What was it that drove him?
- My Life, Our Times by Gordon Brown
Bodley Head, 512 pp, £25.00, November 2017, ISBN 978 1 84792 497 1
Like many recent political memoirists, Gordon Brown begins his story in medias res. Given his rollercoaster time in Downing Street, punctuated by the gut-wrenching drama of the financial crisis, there should have been plenty of arresting moments to choose from. Some, though, are already taken. Alistair Darling, for instance, starts Back from the Brink, his 2011 account of what it was like being Brown’s chancellor, on Tuesday, 7 October 2008, when Sir Tom McKillop, the chairman of RBS, called him to announce that his bank was about to go bust and to ask what the government planned to do about it. ‘It was going to be a bad day,’ Darling says with dry understatement. Brown adopts a different approach. His starting point is Friday, 8 May 2009. He picks it because it was an ordinary day in the life of a prime minister, and he wants us to know how extraordinary that is.
His day starts at 5 a.m., with a spell on the Downing Street treadmill, before arriving at his desk to work on two important speeches he has to give the following week. He went to bed the night before after being told of the death of a British soldier in Afghanistan; now over breakfast, he is informed of the deaths of three more servicemen there in a suicide bombing. ‘I felt nauseous,’ he writes. ‘I thought of the families across Britain … who were about to receive a visit; of the moment when the doorbell rings and they already sense the terrible news they are about to be told.’ He does not have long to dwell on this, however. His morning gets worse when he opens the Daily Telegraph. He is already embroiled in a dispute with the paper over what he sees as its malicious misreporting of his expenses claims. Now he discovers that there is an article by one of his predecessors, John Major, which attacks him in highly personal terms. He decides he must ring the Telegraph’s editor to put the record straight. He has to do this on a train to Bradford, where he is due to unveil a memorial in honour of a local police officer, Sharon Beshenivsky, who was murdered in an armed robbery four years earlier. When the call to the Telegraph comes through he ends up taking it ‘in the cramped space between two carriages that were bouncing up and down as passengers squeezed by on their way to the buffet bar’.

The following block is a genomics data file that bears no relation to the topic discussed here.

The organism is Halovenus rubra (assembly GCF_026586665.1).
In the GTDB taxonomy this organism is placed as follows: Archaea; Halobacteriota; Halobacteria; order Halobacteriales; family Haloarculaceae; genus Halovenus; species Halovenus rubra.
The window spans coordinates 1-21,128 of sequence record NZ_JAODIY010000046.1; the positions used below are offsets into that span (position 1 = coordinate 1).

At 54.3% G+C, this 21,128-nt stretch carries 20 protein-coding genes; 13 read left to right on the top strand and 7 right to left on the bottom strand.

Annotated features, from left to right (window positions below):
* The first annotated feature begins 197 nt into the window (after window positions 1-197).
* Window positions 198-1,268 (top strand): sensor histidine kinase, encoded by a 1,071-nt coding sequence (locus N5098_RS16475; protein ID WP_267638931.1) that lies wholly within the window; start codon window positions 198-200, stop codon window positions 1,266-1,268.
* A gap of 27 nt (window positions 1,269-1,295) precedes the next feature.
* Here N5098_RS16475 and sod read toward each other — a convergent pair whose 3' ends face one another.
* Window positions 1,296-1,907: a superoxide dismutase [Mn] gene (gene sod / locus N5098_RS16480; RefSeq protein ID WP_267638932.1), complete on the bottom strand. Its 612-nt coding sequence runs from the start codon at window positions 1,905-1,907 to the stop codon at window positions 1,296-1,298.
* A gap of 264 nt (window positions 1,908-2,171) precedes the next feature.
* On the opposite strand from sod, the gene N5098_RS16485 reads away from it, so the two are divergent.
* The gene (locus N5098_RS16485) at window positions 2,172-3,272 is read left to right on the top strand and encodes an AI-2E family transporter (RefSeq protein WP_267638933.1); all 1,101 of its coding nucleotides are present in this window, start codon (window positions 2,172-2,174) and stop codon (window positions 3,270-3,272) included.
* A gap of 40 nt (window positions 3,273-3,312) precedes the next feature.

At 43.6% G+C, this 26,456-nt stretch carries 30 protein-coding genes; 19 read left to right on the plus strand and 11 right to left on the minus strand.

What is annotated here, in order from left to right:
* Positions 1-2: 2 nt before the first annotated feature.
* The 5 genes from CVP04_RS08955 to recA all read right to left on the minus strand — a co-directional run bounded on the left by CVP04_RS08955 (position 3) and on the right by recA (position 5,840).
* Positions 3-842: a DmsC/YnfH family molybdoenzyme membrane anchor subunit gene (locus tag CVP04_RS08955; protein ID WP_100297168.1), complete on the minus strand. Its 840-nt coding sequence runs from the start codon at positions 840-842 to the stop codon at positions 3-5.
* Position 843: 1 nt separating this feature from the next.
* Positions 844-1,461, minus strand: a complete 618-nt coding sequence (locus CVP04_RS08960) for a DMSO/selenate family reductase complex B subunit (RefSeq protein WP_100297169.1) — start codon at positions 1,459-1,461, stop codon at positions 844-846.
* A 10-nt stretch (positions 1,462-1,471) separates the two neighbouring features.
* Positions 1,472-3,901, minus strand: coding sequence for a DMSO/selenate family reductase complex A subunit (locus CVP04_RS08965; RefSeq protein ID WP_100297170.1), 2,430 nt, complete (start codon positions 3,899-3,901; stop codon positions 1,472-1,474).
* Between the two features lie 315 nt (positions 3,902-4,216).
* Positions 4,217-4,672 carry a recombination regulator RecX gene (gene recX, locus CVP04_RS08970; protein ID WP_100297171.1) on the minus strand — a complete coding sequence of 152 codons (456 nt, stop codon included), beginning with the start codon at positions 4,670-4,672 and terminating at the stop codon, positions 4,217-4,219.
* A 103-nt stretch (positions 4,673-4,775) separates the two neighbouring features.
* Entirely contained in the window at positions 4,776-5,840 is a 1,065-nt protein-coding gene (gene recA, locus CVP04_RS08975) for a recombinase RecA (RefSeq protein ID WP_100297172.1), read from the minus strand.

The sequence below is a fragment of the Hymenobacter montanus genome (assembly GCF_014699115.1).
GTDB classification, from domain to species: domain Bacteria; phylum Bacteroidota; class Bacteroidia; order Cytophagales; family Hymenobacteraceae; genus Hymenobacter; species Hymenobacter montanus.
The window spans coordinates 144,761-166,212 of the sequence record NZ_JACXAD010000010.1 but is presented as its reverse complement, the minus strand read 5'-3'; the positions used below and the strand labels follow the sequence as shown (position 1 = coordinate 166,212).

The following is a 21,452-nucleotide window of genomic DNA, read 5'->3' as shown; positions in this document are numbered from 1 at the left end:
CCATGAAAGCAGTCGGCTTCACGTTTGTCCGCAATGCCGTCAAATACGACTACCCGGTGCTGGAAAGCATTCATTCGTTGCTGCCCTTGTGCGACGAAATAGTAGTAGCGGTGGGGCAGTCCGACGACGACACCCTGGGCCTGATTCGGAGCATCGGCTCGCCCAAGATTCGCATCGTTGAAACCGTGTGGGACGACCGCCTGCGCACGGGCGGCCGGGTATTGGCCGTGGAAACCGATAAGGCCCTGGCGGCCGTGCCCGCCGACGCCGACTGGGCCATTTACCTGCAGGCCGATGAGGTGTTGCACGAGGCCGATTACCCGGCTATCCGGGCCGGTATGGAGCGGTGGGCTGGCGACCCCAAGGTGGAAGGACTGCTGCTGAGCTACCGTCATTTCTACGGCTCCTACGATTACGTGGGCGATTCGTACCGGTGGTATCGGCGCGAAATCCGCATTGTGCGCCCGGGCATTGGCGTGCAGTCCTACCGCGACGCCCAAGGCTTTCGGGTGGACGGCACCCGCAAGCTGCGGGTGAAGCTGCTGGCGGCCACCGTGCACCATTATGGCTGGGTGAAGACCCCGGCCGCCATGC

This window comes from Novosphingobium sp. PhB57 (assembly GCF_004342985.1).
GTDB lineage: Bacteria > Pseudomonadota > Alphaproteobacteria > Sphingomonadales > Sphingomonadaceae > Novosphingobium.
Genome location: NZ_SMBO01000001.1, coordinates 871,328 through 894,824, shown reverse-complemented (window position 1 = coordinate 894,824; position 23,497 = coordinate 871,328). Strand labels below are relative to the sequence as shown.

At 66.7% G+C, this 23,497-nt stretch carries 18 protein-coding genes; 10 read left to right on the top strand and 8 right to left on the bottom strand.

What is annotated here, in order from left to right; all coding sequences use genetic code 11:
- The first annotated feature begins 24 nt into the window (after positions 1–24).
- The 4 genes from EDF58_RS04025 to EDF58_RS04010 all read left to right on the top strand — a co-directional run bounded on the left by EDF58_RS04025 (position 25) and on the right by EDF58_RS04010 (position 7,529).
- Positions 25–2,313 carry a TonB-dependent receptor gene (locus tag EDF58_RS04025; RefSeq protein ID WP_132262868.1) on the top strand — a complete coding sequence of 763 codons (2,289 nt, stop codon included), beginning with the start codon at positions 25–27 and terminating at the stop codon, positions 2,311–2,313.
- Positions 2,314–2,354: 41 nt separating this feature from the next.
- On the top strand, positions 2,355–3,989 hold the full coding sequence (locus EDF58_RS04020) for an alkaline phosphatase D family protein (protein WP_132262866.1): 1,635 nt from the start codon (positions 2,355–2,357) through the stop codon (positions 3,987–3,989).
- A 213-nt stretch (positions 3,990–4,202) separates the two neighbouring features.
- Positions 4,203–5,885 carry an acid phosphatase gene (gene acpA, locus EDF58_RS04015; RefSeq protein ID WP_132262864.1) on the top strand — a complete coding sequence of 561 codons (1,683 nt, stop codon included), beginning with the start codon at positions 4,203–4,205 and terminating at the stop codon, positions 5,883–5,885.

After Bradford, it’s on to Sheffield, where he performs the opening ceremonies for a new academy school and a Sure Start centre, before a visit to a struggling steel business. On the journey home, he gets embroiled in an email exchange with one of his advisers on the never-ending challenge of trying to nail down the peace in Northern Ireland. He also feels he has to respond to an email from Joanna Lumley, badgering him about rights of residence for Gurkhas living in the UK. Back in London he takes calls from foreign leaders about the continuing fallout from the financial crisis, grapples with some of the complexities of the Calman Commission on extending the powers of the Scottish Parliament, and hosts a strategy session on the forthcoming local and European elections. Before he goes to bed, his speechwriter Kirsty McNeill sends him a copy of a poem to perk him up. It pays tribute to the American baseball star Ted Williams: ‘Watch the ball and do your thing/This is the moment. Here’s your chance/Don’t let anyone mess with your swing.’ He responds gratefully: ‘Brilliant poem. We need a British version of it.’